Mark rides a European-spec e-MTB, which is considerably less powerful than a QuietKat, but he likes it that way. “I own an Orbea Rise, which is one of the lower-powered e-bikes that demands a bit more rider input than the ‘full-fat’ e-bikes. It can still be ridden like a normal mountain bike, but is a bit lighter and more manoeuvrable than the heavier e-MTBs out there.



“It can go most places a quad can, but in winter, when mud is deep and thick, it’s not always a great option. However, it is possible to throw an e-bike over a fence or locked gate, which is something you cannot do with a quad.”

Because Mark’s bike is lighter and less powerful, it doesn’t have the build or grunt for carrying loads, but that’s not something that bothers him too much either.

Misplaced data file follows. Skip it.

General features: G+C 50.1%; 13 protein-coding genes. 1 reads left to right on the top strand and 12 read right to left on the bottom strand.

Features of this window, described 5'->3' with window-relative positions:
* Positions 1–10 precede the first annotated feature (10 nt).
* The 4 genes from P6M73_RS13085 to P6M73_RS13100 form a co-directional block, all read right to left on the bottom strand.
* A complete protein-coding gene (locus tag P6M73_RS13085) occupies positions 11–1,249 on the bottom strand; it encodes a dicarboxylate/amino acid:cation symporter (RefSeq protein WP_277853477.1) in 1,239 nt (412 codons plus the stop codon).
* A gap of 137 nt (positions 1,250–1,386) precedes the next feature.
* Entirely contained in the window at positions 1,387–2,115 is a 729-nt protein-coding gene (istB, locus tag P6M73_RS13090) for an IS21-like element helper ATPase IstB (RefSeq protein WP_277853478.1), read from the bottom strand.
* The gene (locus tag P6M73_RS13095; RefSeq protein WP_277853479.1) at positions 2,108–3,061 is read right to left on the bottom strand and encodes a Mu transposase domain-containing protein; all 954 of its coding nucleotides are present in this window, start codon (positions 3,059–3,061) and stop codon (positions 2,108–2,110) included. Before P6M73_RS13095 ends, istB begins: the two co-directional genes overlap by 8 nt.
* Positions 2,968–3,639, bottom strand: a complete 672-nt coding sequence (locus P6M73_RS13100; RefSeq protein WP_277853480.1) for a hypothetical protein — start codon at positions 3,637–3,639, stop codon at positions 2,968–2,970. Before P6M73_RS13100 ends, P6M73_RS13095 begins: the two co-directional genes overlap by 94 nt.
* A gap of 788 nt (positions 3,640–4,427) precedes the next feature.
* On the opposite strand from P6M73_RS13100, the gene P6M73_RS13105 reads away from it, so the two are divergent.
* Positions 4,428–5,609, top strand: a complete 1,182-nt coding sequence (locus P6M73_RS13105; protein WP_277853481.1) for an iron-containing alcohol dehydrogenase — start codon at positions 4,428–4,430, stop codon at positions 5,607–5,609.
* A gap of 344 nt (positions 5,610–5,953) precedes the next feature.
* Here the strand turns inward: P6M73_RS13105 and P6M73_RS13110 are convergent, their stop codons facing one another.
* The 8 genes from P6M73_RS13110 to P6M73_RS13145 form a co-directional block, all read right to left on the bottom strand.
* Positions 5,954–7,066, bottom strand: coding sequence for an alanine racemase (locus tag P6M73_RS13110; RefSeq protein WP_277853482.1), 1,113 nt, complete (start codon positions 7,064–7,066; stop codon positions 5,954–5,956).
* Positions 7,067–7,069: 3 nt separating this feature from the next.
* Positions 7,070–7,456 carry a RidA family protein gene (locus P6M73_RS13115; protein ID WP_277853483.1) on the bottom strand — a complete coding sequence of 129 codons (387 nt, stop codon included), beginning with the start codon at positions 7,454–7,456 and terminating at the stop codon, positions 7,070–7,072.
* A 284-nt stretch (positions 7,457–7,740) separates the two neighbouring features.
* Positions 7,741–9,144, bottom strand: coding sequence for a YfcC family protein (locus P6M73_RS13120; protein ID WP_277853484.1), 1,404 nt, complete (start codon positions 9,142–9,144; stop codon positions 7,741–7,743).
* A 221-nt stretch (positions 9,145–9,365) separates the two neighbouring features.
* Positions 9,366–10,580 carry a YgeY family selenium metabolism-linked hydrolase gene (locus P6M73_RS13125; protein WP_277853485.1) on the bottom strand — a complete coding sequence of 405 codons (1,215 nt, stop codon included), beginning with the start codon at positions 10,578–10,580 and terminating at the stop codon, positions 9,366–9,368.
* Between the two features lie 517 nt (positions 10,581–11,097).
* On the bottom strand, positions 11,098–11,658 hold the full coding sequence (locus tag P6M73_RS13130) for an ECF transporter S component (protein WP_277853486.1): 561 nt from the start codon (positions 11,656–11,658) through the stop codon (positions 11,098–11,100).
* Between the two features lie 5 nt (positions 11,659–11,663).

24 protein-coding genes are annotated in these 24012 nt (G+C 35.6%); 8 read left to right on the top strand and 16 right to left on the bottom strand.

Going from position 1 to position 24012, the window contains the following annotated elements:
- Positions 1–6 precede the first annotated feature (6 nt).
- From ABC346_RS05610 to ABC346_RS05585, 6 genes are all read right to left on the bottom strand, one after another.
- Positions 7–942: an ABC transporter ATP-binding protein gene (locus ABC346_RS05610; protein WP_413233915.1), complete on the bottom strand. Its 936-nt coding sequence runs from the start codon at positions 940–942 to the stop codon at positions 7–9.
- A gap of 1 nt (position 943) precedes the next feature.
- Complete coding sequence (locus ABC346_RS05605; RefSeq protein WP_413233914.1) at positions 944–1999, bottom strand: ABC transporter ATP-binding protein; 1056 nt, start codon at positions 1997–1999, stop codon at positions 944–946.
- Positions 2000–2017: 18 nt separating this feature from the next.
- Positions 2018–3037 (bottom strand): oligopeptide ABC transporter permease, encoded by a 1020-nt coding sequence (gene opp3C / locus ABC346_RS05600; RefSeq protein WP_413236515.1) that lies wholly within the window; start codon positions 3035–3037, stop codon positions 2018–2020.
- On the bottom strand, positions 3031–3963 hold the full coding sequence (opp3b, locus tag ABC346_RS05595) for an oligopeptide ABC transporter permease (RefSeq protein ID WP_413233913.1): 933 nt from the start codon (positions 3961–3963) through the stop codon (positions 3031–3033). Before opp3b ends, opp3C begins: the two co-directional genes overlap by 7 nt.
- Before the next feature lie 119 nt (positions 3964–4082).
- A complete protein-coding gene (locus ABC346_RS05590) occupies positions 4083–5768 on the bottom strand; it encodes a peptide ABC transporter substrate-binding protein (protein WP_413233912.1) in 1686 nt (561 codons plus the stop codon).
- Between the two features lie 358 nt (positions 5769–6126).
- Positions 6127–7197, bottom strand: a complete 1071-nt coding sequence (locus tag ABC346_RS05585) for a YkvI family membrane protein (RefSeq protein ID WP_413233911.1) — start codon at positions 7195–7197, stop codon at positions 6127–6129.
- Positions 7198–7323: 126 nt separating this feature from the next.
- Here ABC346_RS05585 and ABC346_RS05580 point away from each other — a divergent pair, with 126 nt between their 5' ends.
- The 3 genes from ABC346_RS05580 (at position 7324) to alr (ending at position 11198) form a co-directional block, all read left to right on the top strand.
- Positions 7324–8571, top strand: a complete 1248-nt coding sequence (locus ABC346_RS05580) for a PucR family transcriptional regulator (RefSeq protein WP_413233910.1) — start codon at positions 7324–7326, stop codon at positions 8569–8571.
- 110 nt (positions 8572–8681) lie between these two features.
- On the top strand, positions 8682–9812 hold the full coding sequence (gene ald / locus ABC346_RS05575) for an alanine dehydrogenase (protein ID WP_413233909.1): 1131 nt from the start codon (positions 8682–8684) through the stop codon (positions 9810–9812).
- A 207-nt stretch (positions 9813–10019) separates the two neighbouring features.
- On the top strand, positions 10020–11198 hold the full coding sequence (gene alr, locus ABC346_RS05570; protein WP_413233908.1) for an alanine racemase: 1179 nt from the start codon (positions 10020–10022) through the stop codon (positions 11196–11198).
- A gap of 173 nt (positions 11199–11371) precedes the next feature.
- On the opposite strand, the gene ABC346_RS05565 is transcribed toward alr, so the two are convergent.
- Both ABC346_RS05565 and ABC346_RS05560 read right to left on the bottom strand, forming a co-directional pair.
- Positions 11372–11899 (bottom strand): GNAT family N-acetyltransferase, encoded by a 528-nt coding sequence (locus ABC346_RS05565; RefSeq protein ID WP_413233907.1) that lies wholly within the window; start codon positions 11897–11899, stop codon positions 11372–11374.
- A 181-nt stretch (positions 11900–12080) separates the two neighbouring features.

“It can be an issue, especially if I’m far from base and find a sick lamb that needs to be brought home. I then have to ride back and fetch the quad. However, that disadvantage is balanced by the fact that I am much more likely to have found the sick animal earlier.”

Mark was a seasoned mountain bike rider before he bought his e-MTB, so he already had the necessary skills to ride it safely and effectively around the farm. For the rest of us, riding off-road isn’t something he recommends rushing. 

“Using an e-bike on hilly and technical terrain for a non-rider will take a lot of time and practice. Even though they take much of the hard work away, you still need a degree of fitness and flexibility to ride one. Of course, if you fall off on a hill, the chances of serious injury are much less than on a quad bike.”